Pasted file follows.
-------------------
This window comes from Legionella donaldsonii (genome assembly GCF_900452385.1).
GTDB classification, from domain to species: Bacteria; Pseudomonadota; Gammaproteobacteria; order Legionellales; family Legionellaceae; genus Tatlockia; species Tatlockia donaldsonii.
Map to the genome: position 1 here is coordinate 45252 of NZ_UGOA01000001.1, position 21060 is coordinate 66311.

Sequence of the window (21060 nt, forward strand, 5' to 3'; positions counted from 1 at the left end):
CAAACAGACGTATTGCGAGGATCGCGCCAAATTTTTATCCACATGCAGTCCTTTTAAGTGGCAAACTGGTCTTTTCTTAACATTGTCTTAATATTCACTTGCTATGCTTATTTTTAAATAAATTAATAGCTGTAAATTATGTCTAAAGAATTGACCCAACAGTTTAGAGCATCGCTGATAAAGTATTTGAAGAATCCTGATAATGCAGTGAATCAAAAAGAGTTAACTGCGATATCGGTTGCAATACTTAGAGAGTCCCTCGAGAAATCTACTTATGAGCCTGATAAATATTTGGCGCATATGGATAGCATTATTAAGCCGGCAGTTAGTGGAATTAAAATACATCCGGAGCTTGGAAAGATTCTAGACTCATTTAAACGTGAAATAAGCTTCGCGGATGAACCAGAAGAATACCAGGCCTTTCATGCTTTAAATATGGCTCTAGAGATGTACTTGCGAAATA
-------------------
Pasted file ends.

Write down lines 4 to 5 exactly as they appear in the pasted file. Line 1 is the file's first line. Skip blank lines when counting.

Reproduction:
Sequence of the window (21060 nt, forward strand, 5' to 3'; positions counted from 1 at the left end):
CAAACAGACGTATTGCGAGGATCGCGCCAAATTTTTATCCACATGCAGTCCTTTTAAGTGGCAAACTGGTCTTTTCTTAACATTGTCTTAATATTCACTTGCTATGCTTATTTTTAAATAAATTAATAGCTGTAAATTATGTCTAAAGAATTGACCCAACAGTTTAGAGCATCGCTGATAAAGTATTTGAAGAATCCTGATAATGCAGTGAATCAAAAAGAGTTAACTGCGATATCGGTTGCAATACTTAGAGAGTCCCTCGAGAAATCTACTTATGAGCCTGATAAATATTTGGCGCATATGGATAGCATTATTAAGCCGGCAGTTAGTGGAATTAAAATACATCCGGAGCTTGGAAAGATTCTAGACTCATTTAAACGTGAAATAAGCTTCGCGGATGAACCAGAAGAATACCAGGCCTTTCATGCTTTAAATATGGCTCTAGAGATGTACTTGCGAAATA